Tuesday, September 24, 2013
THE CELTIC VAMPIRE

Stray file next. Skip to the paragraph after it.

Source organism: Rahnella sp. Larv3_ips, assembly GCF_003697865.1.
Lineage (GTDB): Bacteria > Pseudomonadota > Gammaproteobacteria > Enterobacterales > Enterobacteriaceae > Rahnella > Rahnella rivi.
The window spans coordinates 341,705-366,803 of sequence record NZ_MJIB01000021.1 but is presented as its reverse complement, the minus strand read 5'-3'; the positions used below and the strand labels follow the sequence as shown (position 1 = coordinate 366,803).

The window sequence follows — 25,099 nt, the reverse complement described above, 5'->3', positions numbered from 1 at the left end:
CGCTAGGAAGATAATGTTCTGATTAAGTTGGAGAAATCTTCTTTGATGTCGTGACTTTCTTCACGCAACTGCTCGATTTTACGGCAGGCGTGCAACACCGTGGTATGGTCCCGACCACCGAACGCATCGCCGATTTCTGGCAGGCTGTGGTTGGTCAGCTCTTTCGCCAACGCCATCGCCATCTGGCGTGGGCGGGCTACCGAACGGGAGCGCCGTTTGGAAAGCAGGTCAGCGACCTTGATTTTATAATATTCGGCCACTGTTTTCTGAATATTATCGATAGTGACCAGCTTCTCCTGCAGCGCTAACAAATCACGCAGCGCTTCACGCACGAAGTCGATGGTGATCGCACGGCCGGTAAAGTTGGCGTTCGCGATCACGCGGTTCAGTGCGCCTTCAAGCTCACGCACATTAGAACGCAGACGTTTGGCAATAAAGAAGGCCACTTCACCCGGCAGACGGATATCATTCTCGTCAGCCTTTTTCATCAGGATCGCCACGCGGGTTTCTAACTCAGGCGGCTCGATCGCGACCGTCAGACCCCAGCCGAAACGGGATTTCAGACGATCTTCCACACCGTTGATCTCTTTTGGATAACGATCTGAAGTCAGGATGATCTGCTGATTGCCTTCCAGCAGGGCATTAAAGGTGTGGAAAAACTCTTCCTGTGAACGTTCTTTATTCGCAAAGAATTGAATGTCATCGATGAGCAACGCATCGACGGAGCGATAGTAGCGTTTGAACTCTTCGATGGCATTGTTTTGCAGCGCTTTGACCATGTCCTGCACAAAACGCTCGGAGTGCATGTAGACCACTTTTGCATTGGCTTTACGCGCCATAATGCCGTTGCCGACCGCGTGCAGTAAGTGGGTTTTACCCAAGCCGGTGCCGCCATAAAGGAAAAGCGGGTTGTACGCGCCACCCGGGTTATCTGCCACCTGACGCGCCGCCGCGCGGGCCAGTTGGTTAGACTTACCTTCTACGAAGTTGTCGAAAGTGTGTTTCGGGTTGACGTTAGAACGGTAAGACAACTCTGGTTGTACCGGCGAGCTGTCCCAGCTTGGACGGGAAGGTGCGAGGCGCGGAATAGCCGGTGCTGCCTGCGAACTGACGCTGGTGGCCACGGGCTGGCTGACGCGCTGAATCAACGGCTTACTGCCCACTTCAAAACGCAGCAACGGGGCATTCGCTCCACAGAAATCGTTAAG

In Ireland, the Failte na Marbh (Festival of the Dead) was held annually on the 31st October. At this time, the dead would pay a short visit to their living relatives and, after a year in the grave, they were obviously thirsty and famished. It was then the duty of the living kin to provide them with food and drink. If sufficient victuals were not offered, the dead would then feed from the veins of the living. These creatures were known as Marbh Bheo - the Night-walking Dead. On the Scottish Isle of Skye pure vengeance was often thought to be the prime mover for the Biasd Bheulach. These Vampire-like creatures would not only spare their revenge for the specific individuals who had done them wrong in life, or had sent them to the grave, but would exact grim penance upon any living soul that fell within their grasp. In England the dead thought most likely to rise again were suicides & executed criminals, and Northumbria in particular was said to have suffered several Vampire plagues. Prevalent also in both Irish and Scottish lore were Vampires that had no discernible human heritage, and instead seemed to be of a malevolent Fay stock. Such a shadowy creature was the Irish Dearg-Due or Dearg-Diulai - the Red Bloodsucker. Frequently the Dearg-Diulai appeared as beautiful, pale females cloaked in a sanguine-red capes. Attracting warm-blooded males with their feminine charm, seduction soon turned to slaughter.